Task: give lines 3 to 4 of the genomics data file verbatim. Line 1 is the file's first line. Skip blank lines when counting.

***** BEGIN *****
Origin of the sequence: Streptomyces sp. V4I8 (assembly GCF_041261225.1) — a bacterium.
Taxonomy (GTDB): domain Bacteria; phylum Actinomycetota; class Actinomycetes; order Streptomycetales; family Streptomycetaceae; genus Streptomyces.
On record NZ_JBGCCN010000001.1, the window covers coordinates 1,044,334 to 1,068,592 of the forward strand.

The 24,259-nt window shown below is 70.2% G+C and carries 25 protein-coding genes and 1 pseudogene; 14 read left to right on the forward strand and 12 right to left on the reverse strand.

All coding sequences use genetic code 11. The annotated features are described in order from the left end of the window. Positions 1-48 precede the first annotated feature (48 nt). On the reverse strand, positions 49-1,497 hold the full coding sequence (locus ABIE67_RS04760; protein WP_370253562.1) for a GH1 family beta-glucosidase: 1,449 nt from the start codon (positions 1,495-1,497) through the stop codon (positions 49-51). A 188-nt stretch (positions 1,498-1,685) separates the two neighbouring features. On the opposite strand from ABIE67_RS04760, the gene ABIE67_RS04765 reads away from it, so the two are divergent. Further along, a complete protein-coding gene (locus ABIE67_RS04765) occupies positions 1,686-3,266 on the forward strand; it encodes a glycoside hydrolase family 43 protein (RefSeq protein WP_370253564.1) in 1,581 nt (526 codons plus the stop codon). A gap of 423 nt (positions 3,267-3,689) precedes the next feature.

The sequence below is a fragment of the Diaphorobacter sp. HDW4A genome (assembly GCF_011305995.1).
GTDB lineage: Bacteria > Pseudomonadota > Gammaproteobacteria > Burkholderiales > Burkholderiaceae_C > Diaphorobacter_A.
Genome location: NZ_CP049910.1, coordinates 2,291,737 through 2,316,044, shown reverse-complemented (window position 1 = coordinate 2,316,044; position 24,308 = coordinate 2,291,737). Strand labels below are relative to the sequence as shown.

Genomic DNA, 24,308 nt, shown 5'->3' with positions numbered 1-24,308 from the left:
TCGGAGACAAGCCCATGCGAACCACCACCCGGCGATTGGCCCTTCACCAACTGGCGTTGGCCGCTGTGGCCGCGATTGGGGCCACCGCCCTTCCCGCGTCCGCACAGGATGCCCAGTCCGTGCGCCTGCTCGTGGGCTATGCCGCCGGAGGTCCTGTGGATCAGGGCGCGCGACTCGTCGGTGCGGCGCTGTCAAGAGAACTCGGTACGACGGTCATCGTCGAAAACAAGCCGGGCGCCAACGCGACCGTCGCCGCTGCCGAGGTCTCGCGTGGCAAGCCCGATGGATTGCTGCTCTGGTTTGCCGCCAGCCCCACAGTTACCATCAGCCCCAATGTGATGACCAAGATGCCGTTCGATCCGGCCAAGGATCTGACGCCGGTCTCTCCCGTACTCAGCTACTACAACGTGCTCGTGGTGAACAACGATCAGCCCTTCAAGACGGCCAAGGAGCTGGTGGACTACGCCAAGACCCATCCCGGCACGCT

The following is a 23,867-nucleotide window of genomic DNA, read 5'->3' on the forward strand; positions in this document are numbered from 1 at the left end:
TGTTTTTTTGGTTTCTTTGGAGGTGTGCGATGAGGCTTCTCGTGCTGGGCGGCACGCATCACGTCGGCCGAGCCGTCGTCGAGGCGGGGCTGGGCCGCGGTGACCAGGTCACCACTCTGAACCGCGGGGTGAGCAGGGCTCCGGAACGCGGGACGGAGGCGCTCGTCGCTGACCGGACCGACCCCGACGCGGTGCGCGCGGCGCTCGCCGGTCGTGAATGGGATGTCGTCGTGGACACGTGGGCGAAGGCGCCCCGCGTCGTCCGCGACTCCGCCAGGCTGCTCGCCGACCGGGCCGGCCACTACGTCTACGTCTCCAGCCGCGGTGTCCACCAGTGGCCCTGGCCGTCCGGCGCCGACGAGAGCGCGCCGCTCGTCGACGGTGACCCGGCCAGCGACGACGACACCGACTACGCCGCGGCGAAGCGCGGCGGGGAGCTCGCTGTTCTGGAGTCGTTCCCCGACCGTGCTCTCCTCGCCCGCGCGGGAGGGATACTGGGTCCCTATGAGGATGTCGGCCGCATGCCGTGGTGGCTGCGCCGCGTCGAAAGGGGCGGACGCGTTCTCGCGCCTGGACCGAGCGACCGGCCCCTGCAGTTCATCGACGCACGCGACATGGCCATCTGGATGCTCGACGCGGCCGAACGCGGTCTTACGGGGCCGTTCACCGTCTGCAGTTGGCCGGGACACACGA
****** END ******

On record NZ_JBGCCN010000001.1, the window covers coordinates 1,044,334 to 1,068,592 of the forward strand.

The 24,259-nt window shown below is 70.2% G+C and carries 25 protein-coding genes and 1 pseudogene; 14 read left to right on the forward strand and 12 right to left on the reverse strand.